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Demonstrations>Getting Started>Basic Sewing Techniques

Five Things to Improve the Finished Product -

Ok, so this is way more than five things but if I had titled this "Basic Sewing Tech: Fourteen Things…" you'd never have read it.

The completed garment is more than just fabric cut and sewn. It's a plan come to life. The following tips will make that plan easier to execute and will improve the completed project immeasurably.

I've broken the process down into three stages: pre-production, production, and post-production. The following represents the stages, in order, of how I approach making a garment. Your actual mileage may vary - test drive and see what works best for you.

1. Pre-Production

A. Planning

If I ever go to the grocery store without a shopping list, I inevitably end up spending more than I wanted buying stuff I don't need and forgetting to buy half the stuff I do need. It's the same way for me when I put together a garment. I've found that, if I sit down and plan out a garment, complete with color sketches and trim ideas as well as a list of notions that I'll need, I spend less money and time putting that garment together than if I simply rely on serendipity.

I keep sketchbooks and doodle pads full of ideas on garments, trim ideas, and scraps of fabric. Mostly the pages are set up with a sketch of a garment, lists of things I'll need such as hooks and eyes or estimated lengths of trim as well as buttons, embroidery thread, or other do-dads. If I've got a certain fabric at home that I'd like to make a garment out of, I'll include a scrap of that in the sketchbook with the line drawing so that I can pick out lining fabric to match or contrast.

Contrary to popular opinion, you don't have to be a great artist to use this technique. Just by sketching out a rough, coloring it in and making your lists, you have given yourself a plan of action that you can follow. If you know someone who draws well, have them sketch out a basic outline of the types of garments you like to make. Xerox those and use them to draw on and color. Either way, you'll be ready when you hit the fabric store and they're having a sale. Sketchbook in hand, you can compare the color of that $1.99 linen to the swatch of brocade in your book and either buy it or leave it be (although I still have a tough time passing up $1.99 anything).

Another way to make this technique work for you is to xerox pictures of the various types of garments and portions of garments you want to make and put those in your sketch book along with fabric swatches.

B. Material Selection

Garments from the 16th and 17th century have a certain weight to them that is produced by the types of fabrics both available and utilized. When a source states that a certain garment was made of silk lined with taffeta, it is talking about a fairly heavy bodied silk with a crisp silk taffeta lining. Most of the silks that anyone of us can afford are much softer and thinner than would've been used.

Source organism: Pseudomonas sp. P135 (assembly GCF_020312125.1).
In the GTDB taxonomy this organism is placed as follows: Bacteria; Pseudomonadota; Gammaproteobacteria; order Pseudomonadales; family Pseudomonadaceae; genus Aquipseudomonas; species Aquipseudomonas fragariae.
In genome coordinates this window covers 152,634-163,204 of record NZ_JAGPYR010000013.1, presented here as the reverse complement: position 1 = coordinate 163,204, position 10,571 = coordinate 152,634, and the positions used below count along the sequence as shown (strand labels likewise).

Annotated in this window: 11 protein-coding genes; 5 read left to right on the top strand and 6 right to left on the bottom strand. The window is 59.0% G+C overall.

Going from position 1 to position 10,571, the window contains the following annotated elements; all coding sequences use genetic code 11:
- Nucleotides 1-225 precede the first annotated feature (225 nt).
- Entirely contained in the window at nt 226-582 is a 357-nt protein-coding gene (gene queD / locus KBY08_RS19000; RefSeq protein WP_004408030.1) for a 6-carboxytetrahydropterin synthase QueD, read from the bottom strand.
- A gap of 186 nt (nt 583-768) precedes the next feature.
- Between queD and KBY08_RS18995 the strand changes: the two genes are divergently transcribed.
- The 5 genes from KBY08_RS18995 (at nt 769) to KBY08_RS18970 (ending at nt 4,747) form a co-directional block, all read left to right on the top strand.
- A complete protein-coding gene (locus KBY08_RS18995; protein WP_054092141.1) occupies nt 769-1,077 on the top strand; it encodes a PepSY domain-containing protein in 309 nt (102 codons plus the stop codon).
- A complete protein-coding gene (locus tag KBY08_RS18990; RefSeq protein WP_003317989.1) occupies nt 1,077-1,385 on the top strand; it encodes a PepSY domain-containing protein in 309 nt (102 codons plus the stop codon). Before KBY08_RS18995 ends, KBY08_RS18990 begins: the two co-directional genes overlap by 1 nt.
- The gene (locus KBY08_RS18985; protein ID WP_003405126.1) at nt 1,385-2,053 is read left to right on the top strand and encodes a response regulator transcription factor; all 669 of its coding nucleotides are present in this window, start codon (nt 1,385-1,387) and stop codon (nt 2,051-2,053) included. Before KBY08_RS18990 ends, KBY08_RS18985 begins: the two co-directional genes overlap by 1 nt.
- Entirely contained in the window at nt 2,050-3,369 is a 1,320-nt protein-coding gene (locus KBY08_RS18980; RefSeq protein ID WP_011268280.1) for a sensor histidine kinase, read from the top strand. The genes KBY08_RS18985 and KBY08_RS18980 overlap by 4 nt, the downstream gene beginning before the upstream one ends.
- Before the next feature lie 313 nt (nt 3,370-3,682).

There are two ways of getting around this. First, switch to a heavier but less expensive material that simulates the look you're trying to achieve. Second, if you can't find a heavier material or have decided to work with a thinner material, interline the garment.

Interlining: Cut the interlining layer as with the outer layer. Put them together and, during the construction phase, treat them as one single layer of fabric. Baste or pin together as necessary.

Interlining: Cut the interlining as with the outer layer. Put them together and, during the construction phase, treat them as one single layer of fabric. Baste or pin together as necessary.

C. Pre-washing

Pre-wash everything: no exceptions. Even if it says 'dry clean only'. Burn test first to make sure there are no surprises - I pre-wash and subsequently wash everything that is made of natural fibers up to and including silk and linen. The dryer is actually the big culprit in causing wear and tear on fabric. So, I usually dry the fabric after pre-washing but, depending on the fabric used, the garment may end up being drip dried for the rest of its life. I often take a small swatch off of the fabric prior to pre-washing and compare it to the fabric after it's been pre-washed and dried. As a general rule of thumb I always drip dry any garment made from upholstery brocades or jacquards. If the garment is made from good quality cotton, linen or silk, it gets washed and dried per normal unless the pre-wash swatch indicated an extreme loss of color, shrinkage or other undesirable effects. Then, it gets drip dried only.

Pre-washing cannot be overemphasized. Modern fabrics are extremely 'sized' during the production phase. The term 'sizing' refers to the bath that most fabrics go through which gives them more body and sheen after they are pressed through rollers and then put up on boards for delivery to the store. Once this fabric is washed, the 'size' is washed out and the fabric is softer and less shiny.

Pre-washing also deters shrinking later on. Most modern fabrics are stretched (a little or a lot, depending on quality) during the weaving and sizing process. If you do not pre-wash your fabric before you cut and make your project, you will regret it later when you was that project and it shrinks in very undesirable ways.